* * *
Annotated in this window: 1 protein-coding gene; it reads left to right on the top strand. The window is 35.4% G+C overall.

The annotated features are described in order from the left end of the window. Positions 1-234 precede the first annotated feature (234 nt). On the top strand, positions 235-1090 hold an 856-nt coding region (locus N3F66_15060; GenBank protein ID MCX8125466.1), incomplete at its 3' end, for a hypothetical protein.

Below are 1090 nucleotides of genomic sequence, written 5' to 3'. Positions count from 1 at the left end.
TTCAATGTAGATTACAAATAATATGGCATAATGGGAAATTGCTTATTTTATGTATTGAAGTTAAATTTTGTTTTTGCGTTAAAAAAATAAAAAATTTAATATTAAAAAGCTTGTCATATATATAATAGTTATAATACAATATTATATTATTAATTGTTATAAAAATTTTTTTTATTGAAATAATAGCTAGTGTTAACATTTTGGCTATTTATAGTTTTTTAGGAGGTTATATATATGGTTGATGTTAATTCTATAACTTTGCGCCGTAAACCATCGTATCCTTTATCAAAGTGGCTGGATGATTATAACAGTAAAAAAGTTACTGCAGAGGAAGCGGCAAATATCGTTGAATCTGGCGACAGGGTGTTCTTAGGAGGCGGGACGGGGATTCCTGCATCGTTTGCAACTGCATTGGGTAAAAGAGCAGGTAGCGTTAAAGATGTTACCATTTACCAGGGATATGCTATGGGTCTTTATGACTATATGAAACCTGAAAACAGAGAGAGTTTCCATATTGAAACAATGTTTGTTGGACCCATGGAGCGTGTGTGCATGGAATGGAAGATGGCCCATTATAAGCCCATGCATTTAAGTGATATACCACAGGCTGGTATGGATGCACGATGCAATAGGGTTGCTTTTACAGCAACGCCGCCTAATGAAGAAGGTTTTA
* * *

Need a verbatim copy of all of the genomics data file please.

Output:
Annotated in this window: 1 protein-coding gene; it reads left to right on the top strand. The window is 35.4% G+C overall.

The annotated features are described in order from the left end of the window. Positions 1-234 precede the first annotated feature (234 nt). On the top strand, positions 235-1090 hold an 856-nt coding region (locus N3F66_15060; GenBank protein ID MCX8125466.1), incomplete at its 3' end, for a hypothetical protein.

Below are 1090 nucleotides of genomic sequence, written 5' to 3'. Positions count from 1 at the left end.
TTCAATGTAGATTACAAATAATATGGCATAATGGGAAATTGCTTATTTTATGTATTGAAGTTAAATTTTGTTTTTGCGTTAAAAAAATAAAAAATTTAATATTAAAAAGCTTGTCATATATATAATAGTTATAATACAATATTATATTATTAATTGTTATAAAAATTTTTTTTATTGAAATAATAGCTAGTGTTAACATTTTGGCTATTTATAGTTTTTTAGGAGGTTATATATATGGTTGATGTTAATTCTATAACTTTGCGCCGTAAACCATCGTATCCTTTATCAAAGTGGCTGGATGATTATAACAGTAAAAAAGTTACTGCAGAGGAAGCGGCAAATATCGTTGAATCTGGCGACAGGGTGTTCTTAGGAGGCGGGACGGGGATTCCTGCATCGTTTGCAACTGCATTGGGTAAAAGAGCAGGTAGCGTTAAAGATGTTACCATTTACCAGGGATATGCTATGGGTCTTTATGACTATATGAAACCTGAAAACAGAGAGAGTTTCCATATTGAAACAATGTTTGTTGGACCCATGGAGCGTGTGTGCATGGAATGGAAGATGGCCCATTATAAGCCCATGCATTTAAGTGATATACCACAGGCTGGTATGGATGCACGATGCAATAGGGTTGCTTTTACAGCAACGCCGCCTAATGAAGAAGGTTTTA